That led Bryce to decide he wanted to develop similar relationships with other coaches. He set a goal of adopting one coach from each of the six power conferences. He started with Pitino, partly because he enjoyed listening to Louisville play-by-play man Paul Rogers. "He commentates basketball very well for someone who can't see," Weiler told me, which I'm sure Rogers takes as the ultimate compliment. Weiler called the Louisville basketball office and since then Pitino has been a dependable, devoted friend. Pitino and Weiler email and call each other frequently. When Louisville cut down the nets after reaching the Final Four last year, Pitino asked center Gorgui Dieng to cut his piece for him. Then he gave it to Weiler.
Pitino later helped Weiler hook up with two of his former assistants -- Florida's Billy Donovan and Arizona State's Herb Sendek. When Weiler decided he wanted Baylor's Scott Drew to be his Big 12 coach, he sent Drew an email through the team's website. Drew called him the next day. Weiler's ACC coach is Steve Donohue of Boston College. "I talk to him every Monday at nine o'clock," Weiler told me. "I love it. It's my favorite part of Mondays."
Weiler makes free throws with the help of a friend who stands under the basket and claps. He does color commentary for Evansville's soccer and softball games for the student radio station, and he has called five women's basketball games. He will call another on March 3. When I asked Weiler the obvious question -- how does a blind man call a game? -- he replied, "I listen to my partner's play-by-play. I memorize stats about the other team for 12 hours beforehand, and I interview the coach."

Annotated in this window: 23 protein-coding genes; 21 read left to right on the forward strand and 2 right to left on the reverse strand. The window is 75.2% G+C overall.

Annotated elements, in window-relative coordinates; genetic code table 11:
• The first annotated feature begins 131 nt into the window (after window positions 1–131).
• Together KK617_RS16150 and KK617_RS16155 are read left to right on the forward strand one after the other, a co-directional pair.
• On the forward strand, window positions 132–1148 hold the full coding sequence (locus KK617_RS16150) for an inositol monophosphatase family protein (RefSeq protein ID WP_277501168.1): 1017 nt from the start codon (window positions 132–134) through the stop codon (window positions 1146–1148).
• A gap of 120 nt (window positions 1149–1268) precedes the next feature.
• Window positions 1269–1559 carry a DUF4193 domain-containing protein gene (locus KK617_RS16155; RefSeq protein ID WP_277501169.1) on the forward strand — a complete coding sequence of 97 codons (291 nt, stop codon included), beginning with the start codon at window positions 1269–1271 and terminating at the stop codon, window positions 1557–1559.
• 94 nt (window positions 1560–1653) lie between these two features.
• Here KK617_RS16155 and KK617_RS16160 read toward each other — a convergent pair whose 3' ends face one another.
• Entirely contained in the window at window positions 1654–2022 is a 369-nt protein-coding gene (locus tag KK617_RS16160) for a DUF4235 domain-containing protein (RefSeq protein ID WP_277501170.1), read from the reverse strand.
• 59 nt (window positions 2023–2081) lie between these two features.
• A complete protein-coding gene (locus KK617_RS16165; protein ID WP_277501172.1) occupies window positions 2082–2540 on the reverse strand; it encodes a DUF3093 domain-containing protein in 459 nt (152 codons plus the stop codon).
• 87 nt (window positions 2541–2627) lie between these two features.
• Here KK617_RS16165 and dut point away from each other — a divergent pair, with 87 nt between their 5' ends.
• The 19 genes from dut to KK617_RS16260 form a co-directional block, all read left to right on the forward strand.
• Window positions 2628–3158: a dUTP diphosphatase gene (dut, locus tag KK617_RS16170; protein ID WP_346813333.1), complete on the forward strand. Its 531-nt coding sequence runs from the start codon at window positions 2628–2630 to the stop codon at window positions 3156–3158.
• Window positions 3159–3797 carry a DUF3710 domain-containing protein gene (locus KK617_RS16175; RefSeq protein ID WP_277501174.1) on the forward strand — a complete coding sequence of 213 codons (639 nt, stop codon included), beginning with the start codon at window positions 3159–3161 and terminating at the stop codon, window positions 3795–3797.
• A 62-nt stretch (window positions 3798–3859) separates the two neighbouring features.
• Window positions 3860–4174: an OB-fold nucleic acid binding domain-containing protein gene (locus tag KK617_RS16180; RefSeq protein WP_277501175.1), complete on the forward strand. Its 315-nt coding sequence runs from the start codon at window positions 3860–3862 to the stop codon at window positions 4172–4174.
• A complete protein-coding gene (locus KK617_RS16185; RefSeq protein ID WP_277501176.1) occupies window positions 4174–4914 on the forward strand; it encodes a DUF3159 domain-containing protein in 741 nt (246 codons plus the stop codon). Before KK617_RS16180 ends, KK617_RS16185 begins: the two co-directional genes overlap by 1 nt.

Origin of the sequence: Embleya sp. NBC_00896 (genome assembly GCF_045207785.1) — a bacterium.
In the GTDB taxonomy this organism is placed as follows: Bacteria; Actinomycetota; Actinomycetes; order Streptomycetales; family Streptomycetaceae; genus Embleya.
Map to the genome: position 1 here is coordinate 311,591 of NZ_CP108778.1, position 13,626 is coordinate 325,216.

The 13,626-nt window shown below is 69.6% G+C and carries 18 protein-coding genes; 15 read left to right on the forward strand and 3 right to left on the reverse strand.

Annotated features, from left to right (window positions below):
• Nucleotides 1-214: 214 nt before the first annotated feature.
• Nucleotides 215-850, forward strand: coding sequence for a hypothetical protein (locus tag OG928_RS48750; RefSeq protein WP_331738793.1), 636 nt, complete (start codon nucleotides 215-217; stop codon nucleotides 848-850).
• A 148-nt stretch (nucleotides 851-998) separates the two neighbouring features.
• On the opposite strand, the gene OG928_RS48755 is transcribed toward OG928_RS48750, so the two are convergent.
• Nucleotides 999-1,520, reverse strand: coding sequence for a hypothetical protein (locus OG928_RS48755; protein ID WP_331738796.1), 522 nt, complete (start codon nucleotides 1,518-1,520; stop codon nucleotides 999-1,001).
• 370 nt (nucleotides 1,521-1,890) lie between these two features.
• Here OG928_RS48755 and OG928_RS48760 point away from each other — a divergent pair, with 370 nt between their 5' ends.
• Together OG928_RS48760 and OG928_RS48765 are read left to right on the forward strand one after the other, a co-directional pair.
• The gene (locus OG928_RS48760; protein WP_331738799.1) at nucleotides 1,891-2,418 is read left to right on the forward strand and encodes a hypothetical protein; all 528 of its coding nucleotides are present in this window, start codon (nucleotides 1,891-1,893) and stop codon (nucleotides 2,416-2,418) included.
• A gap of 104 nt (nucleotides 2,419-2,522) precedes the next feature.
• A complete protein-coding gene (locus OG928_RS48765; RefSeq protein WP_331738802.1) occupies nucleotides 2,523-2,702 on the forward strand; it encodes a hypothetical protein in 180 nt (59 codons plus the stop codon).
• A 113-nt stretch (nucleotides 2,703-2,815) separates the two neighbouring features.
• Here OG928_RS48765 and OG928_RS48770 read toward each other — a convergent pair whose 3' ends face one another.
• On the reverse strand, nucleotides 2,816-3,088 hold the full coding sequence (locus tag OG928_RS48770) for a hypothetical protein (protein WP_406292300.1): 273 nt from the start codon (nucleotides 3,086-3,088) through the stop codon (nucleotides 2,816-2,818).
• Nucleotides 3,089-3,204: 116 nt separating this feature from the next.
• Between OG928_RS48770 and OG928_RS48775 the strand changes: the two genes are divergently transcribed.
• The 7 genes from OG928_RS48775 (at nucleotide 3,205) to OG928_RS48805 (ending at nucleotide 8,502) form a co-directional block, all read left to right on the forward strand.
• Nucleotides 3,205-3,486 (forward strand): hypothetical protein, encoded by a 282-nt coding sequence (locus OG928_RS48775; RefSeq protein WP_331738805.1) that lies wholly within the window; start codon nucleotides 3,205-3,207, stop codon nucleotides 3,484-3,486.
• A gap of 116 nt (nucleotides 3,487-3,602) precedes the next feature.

Weiler, who is a sports management major, told me that someday he hopes to work in a university athletic department or basketball office. "I think it would be fun to listen to college players grow on the court, and more importantly off the court in their four years," he said.
One more thing you should know about Bryce Weiler: This summer, he is traveling to Detroit so a surgeon can insert small cables into the backs of his eyes to see if he can detect any light. If that goes well, he is hopeful he can get microchips planted in his right eye (his left is too small) that would give him 400/2200 vision.
I promise to keep you posted on Bryce's progress, and I imagine information won't be hard to come by. From what I can tell, he's pretty good about keeping in touch.
California at Oregon, Thursday, 9 p.m.
Oregon has won three straight, but those wins came against the bottom of the league, and the Ducks are still without freshman point guard Dominic Artis because of an injured foot. I think the Bears have momentum on their side, and the incentive to clinch an NCAA bid with a win.
California 76, Oregon 72
Saint Louis at Butler, Friday, 7 p.m.